Or if you want to be optimistic, gox could have kept 90% of their funds in a cold wallet and all is safe. They could easily verify such things to the public though and their lack of transparency is discouraging. A simple, "look guys, don't sweat it, here is one of our many addresses in cold storage with $1M in bitcoin and this message was signed from its private key. Chill out, and we will have things flowing smoothly in a jiffy."

Unfortunately, I am a pessimist, and this is the second time that gox has f-ed up on a massive scale. I think this will lead to a level of disappointment that wil make mybitcoin look like a small pickpocketing.
16  Bitcoin / Bitcoin Discussion / Re: I have to disagree with Gavin .... transaction mutability is a problem on: February 17, 2014, 10:26:27 PM
And if I understand correctly, this is an issue where the THEIVES have to act QUICKLY.

If you wait 10-20 minutes (confirmations), then there is way too many computers, ie: the whole network with the transaction and question already confirmed and buried under other ones- can't change the hashes now. (lest you do a 51% attack, which presumably again is harder with the passage of time)

The thieves can only copy transactions, they cannot change the contents. Only one of the copies can be included in the blockchain. If further transactions are based on one of the transactions that will never be part of the blockchain, all these transactions will also timeout when the not-included copy does.

This changes nothing on the usual practice that once a transaction is part of the blockchain it is safe to trust it. A 51% attack actually rewrites the blockchain.

I don't know if I would call the attackers thieves. By the looks of things they aren't making off with bitcoins, they are just invalidating transactions that others are making, and thus making the db's of exchanges inconsistent with the actual bitcoins they possess. They are more like griefers.

The piece of the puzzle I don't understand is how this is a problem for exchanges. Since the very start of bitcoin it was considered that 6 confirmations were required before a transaction was considered valid for any serious financial situation. This probably could drop down to 1 or two conformations since the network is pretty robust now, but considering 0 confirmations as being worth anything? Heck, you wouldn't even do that for an e-commerce site.

My basic conceptual model of how you build any online service using bitcoins as a unit of account is you have a bitcoin address for a user, and you get bitcoins received at that address with 1 confirmation and use that to base the user's balance off of. In your db you then record transfers to and from that user and add and subtract accordingly through a transaction log. So the balance is the sum of bitcoins received + credits - debits.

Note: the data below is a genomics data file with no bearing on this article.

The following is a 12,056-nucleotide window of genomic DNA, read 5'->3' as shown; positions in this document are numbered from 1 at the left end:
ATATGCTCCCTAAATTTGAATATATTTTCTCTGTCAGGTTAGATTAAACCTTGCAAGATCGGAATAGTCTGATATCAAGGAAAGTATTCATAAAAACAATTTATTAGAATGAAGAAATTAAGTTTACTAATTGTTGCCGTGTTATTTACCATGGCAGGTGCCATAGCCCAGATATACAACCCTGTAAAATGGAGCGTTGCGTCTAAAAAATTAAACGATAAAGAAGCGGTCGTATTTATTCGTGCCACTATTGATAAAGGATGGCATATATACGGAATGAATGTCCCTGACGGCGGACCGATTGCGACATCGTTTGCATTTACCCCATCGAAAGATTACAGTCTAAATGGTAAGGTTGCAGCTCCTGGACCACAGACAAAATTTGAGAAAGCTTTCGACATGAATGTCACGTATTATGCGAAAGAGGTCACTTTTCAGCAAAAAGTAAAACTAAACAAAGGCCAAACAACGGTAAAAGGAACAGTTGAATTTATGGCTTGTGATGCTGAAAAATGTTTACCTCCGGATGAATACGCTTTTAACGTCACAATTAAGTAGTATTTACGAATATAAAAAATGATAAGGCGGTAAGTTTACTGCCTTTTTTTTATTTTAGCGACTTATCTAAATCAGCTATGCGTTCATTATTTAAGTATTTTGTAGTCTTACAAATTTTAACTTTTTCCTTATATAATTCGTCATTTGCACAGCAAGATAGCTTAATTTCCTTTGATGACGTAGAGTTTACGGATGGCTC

Not really rocket science, and I feel something must be missing in my view as this very basic system seems the most obvious to me, and it seems like it would be immune to the problems that are plaguing all of the exchanges. Is it just that they were dancing on the edge of the razor of zero-confirm transactions because they felt that turn around was that important?

Please, tell me where I am wrong. Something is not adding up.
17  Bitcoin / Bitcoin Discussion / Re: [FUD] Russia, China & Apple ban Bitcoins. Gox closing. Is this the end? on: February 07, 2014, 04:34:26 PM
Long ago I predicted Gox will have to deal with a run. It has shown many signs of being poorly managed, frequently hacked, and lacking any transparency. If the sun were to shine on their books it would be apparent that they would not be able to settle up a massive withdraw.

I don't know if it is FUD (the doubt is very reasonable) that governments would ban bitcoin and trading floors would be shut down. If a govt doesn't have control over their own currency, they have nothing. This is an existential struggle for them (as well as the banks that control the govt).

Bitcoin will never go away (or at least some form of it), but any business based upon it is on shaky ground, and this will eventually be forced underground.
18  Other / Off-topic / Re: What programming language to learn? on: February 07, 2014, 04:06:15 PM
Node.js is server side javascript. It doesn't need an apache server to route calls to it as it is the webserver itself. It answers directly to the port 80 calls. PHP is a seperate thing which gets called every time apache gets hit. This has two side effects:

* A startup and a tear down delay for every server hit.
* No memory of previous interactions. Php starts a new process every time, so you have to re-establish file connections, db connection and all info. Theoretically you could maintain all app data in the app memory in node.js and just save to a db to keep the memory load lower and to deal with if/when the server restarts having something to recover from.